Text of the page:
India call center kingpin sentenced to 20 years in US prison
Hitesh Madhubhai Patel, 44, was also ordered to pay restitution of $8, 970,396 to identified victims of his crimes
AUSTIN – A US court has sentenced an Indian national to 20 years in prison in the Southern District of Texas for operating and funding India based call centers that conned American victims of millions of dollars from 2013 to 2016.
Hitesh Madhubhai Patel, aka Hitesh Hinglaj, 44, who hails from Ahmedabad, was sentenced on the charges of fraud and money laundering. The sentence is also followed by three years of supervised release.
US District Judge David Hittner sentenced him for the charges of wire fraud conspiracy and general conspiracy to commit identification fraud, access device fraud, money laundering, and impersonation of a federal officer or employee.
Patel was also ordered to pay restitution of $8,970,396 to identified victims of his crimes.
"The defendant defrauded vulnerable US victims out of tens of millions of dollars by spearheading a conspiracy whose members boldly impersonated federal government officials and preyed on victims' fears of adverse government action," said Acting Attorney General Brian C. Rabbitt of the Justice Department's Criminal Division in a statement.
Besides impersonation, the call center employees were found to engage in telephone call scams designed to con victims by threatening them with arrest, imprisonment, fines, or deportation for failing to pay alleged money owed to the government.
"Those who fell victim to the scammers were instructed how to provide payment, including by purchasing general purpose reloadable (GPR) cards or wiring money," the Department of Justice said. "Upon payment, the call centers would immediately turn to a network of 'runners' based in the US to liquidate and launder the fraudulently obtained funds."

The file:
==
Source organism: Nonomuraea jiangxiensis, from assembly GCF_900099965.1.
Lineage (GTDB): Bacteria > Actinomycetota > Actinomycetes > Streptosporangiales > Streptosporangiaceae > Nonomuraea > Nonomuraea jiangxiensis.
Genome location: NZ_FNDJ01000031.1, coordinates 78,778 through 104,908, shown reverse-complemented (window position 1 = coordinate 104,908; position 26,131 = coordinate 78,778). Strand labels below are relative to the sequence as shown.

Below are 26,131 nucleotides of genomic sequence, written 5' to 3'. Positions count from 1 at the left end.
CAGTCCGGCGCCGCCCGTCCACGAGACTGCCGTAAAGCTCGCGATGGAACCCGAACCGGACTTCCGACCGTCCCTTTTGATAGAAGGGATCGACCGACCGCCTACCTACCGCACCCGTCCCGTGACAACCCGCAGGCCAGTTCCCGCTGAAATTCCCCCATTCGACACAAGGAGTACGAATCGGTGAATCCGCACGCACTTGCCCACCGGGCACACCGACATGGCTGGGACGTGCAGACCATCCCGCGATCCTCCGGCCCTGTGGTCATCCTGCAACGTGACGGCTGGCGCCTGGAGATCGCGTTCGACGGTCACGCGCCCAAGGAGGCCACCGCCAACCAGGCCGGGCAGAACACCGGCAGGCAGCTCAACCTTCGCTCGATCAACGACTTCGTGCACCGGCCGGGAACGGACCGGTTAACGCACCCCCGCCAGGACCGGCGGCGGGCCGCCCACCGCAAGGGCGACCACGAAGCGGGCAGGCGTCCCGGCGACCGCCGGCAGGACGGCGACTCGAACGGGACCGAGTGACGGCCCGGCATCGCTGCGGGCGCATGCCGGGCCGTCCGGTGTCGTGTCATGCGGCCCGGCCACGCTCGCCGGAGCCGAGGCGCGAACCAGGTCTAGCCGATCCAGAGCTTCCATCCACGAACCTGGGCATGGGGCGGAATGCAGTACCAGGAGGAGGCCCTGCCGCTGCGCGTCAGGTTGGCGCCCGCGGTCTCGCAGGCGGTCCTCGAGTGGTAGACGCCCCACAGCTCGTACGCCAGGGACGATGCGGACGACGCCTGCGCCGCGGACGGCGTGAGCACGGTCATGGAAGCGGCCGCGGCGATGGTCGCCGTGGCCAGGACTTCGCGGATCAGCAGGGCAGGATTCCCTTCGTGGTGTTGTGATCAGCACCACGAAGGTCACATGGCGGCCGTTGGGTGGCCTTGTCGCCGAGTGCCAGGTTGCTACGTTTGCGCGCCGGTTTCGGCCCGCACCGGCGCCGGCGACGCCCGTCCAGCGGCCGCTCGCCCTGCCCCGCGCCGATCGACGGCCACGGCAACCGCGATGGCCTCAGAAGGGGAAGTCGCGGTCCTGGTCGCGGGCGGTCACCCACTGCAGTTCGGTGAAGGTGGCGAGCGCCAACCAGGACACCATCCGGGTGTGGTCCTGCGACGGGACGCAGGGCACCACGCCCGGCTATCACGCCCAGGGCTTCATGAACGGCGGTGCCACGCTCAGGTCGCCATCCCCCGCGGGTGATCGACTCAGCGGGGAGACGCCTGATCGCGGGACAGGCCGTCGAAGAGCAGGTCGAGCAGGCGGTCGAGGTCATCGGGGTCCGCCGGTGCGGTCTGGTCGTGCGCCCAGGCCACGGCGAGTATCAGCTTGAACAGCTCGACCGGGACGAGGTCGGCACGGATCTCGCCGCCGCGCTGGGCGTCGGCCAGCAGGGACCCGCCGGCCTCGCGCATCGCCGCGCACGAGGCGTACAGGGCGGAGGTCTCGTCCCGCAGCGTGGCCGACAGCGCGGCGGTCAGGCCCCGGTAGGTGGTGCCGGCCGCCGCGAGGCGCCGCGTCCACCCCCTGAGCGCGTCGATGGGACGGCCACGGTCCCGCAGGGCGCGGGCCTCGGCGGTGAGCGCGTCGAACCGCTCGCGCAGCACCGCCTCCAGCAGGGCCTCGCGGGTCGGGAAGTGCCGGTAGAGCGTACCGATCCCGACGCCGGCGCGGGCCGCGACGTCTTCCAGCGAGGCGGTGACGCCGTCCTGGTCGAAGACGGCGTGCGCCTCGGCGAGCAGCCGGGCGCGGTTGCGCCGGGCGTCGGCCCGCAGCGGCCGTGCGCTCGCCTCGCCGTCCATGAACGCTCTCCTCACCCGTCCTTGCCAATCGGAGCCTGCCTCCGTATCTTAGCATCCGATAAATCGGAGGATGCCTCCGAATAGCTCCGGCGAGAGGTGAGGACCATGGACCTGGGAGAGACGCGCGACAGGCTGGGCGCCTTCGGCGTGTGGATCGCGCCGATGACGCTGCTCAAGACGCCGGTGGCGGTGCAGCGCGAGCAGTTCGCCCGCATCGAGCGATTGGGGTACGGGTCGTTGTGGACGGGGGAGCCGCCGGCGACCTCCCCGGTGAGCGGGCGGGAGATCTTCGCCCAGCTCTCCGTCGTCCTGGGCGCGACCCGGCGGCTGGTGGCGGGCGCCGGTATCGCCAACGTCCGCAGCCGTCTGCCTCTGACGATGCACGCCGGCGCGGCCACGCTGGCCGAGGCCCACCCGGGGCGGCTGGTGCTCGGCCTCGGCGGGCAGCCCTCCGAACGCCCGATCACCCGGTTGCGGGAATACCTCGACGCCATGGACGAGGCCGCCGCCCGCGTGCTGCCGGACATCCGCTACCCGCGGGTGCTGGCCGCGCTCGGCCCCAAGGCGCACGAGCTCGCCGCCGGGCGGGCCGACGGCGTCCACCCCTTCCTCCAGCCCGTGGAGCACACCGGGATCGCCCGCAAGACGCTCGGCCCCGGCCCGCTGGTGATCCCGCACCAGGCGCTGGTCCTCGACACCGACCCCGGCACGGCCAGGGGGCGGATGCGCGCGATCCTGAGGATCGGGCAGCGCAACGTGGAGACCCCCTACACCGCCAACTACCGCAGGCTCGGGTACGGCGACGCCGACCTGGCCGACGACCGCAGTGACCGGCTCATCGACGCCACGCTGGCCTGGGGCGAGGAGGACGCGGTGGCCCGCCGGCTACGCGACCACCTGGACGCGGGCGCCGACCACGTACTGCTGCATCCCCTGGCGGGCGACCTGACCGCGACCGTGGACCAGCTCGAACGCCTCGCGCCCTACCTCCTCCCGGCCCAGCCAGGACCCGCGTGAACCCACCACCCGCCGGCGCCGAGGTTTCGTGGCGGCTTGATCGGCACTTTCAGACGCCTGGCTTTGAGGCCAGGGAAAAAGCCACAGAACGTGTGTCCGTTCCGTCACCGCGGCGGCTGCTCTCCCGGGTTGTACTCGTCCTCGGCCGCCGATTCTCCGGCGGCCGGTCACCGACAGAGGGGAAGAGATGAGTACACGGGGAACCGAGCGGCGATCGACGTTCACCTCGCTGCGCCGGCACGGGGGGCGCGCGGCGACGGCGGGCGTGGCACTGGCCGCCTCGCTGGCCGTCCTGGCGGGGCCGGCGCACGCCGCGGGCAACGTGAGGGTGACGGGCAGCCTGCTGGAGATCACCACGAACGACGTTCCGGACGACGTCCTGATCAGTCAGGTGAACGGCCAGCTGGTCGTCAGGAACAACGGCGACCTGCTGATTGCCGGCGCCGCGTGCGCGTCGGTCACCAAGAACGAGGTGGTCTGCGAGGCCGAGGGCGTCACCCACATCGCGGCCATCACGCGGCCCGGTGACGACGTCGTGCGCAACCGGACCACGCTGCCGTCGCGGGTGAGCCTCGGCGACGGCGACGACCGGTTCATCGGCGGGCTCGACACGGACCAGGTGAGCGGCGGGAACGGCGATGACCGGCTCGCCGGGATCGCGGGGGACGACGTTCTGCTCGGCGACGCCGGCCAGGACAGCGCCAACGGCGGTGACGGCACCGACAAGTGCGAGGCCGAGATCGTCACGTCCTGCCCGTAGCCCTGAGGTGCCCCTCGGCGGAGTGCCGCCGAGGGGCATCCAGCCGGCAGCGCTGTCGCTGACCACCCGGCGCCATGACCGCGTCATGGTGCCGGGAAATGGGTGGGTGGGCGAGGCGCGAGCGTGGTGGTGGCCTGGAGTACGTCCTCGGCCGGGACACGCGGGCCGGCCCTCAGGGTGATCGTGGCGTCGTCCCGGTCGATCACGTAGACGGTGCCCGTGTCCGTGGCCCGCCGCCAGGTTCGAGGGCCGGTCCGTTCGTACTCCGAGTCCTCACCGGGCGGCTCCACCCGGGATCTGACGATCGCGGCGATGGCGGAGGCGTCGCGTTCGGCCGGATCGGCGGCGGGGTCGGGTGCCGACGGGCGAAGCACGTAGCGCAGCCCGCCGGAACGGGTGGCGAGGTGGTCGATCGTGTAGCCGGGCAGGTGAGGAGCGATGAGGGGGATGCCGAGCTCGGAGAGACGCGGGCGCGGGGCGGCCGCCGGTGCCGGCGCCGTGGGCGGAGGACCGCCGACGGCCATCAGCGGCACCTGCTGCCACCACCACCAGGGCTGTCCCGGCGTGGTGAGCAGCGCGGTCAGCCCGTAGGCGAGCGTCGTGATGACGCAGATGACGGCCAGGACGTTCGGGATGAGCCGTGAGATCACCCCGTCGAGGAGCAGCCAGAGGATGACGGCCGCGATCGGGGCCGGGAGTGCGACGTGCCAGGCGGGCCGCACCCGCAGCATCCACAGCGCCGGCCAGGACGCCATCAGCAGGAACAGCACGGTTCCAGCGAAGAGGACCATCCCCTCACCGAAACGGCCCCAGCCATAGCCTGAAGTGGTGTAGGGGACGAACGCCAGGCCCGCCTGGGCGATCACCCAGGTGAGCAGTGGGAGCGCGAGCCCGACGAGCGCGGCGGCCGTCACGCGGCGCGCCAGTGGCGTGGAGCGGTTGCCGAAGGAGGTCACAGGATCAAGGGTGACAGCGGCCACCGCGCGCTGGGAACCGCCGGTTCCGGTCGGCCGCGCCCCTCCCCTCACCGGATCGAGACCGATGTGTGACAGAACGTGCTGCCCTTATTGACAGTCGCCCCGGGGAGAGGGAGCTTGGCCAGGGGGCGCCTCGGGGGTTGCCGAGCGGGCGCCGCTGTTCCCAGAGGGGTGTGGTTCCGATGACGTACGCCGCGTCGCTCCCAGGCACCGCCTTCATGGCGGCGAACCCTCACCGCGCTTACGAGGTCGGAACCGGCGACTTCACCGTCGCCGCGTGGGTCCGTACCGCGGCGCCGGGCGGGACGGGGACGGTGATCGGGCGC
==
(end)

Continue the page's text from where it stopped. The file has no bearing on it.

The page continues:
The "sentence demonstrates the department's commitment to prosecuting high-level perpetrators of such nefarious schemes. Even fraudsters operating scams from beyond our borders are not beyond the reach of the US judicial system."
“The long arm of federal law enforcement was key to bringing this con artist to justice,” said U.S. Attorney Ryan K. Patrick of the Southern District of Texas.
Patel, who was arrested in Singapore before getting extradited to the US in April last year — had previously admitted to running multiple call centers, including one named HGLOBAL, to carry out his telefraud schemes, in addition to corresponding by email and WhatsApp messages to exchange credit card numbers, telephone scam scripts, and call center operations instructions with his co-defendants.
"HSI, DHS-OIG and TIGTA led the investigation of this case. The Justice Department’s Office of International Affairs and HSI Singapore provided significant support in securing and coordinating Patel’s arrest and extradition, working in concert with their counterparts at the Singapore Attorney General’s-Chambers and the Singapore Police Force." said The U.S Department of Justice in their press release.
To date, a total of 24 domestic defendants associated with the money laundering scam have previously been convicted and sentenced to terms of imprisonment of up to 20 years.
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